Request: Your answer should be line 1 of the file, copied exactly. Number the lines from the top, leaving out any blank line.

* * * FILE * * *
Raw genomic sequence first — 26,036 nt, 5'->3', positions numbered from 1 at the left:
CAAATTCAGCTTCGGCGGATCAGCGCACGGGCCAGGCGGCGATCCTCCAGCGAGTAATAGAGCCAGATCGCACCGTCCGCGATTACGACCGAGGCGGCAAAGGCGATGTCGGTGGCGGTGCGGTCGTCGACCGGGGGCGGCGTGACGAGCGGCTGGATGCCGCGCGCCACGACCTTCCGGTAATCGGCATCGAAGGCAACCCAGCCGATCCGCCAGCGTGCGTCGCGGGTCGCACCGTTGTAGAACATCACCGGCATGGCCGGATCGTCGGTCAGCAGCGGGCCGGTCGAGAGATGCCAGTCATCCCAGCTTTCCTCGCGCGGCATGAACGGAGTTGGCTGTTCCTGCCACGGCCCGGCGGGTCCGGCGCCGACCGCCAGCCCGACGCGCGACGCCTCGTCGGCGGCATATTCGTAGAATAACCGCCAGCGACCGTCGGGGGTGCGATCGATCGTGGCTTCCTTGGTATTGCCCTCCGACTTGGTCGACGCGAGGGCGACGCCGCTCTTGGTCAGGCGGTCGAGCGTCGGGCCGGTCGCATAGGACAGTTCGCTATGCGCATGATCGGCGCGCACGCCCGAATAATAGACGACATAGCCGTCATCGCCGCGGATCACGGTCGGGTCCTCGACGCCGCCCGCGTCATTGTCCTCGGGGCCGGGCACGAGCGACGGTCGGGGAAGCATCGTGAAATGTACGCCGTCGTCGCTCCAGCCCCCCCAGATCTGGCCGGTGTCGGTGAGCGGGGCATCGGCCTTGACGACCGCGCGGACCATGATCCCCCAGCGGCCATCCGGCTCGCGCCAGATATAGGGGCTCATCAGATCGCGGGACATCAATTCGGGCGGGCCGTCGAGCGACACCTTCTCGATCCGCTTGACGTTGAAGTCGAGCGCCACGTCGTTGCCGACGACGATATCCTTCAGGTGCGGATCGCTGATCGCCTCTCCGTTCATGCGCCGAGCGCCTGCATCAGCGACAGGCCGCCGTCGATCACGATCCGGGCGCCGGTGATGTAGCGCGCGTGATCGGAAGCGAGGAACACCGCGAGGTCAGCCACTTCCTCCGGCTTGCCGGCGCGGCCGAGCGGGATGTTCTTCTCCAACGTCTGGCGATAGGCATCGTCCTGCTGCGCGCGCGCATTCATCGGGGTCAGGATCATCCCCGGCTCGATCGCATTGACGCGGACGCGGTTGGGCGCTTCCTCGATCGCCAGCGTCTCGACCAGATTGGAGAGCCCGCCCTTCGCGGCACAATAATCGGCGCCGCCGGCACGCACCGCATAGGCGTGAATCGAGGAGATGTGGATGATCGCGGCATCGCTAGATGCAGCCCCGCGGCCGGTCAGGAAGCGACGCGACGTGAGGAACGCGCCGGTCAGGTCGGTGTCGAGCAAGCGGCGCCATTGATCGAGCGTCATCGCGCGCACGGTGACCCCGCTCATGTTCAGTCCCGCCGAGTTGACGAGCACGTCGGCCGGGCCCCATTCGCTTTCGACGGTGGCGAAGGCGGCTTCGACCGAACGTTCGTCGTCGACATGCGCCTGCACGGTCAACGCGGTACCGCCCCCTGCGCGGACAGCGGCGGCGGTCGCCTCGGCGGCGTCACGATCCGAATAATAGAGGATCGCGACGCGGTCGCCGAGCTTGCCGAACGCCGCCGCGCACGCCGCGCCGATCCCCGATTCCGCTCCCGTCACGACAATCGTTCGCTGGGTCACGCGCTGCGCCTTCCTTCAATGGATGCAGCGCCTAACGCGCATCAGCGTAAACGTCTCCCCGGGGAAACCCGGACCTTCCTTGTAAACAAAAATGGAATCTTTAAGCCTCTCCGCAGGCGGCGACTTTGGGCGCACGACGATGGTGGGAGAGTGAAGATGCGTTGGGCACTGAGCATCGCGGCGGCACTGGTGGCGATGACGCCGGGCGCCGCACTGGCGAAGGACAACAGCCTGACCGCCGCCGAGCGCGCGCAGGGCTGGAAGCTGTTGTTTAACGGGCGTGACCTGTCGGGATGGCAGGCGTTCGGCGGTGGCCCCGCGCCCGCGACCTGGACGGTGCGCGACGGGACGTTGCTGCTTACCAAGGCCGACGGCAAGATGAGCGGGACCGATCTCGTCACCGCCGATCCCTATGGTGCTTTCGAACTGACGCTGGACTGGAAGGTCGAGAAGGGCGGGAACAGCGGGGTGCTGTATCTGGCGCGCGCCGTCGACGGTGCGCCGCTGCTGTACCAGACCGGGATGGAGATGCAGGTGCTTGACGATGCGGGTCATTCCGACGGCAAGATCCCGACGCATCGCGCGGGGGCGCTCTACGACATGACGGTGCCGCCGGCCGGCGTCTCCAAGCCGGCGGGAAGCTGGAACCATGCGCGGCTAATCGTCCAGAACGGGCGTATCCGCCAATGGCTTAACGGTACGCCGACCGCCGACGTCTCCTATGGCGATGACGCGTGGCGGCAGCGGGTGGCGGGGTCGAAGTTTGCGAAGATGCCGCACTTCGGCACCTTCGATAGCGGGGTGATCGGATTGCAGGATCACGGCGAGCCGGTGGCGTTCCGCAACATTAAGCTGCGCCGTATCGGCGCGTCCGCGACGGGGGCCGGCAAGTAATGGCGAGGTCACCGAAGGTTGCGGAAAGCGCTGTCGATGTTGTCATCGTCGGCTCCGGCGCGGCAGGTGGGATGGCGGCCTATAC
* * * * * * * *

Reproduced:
Raw genomic sequence first — 26,036 nt, 5'->3', positions numbered from 1 at the left: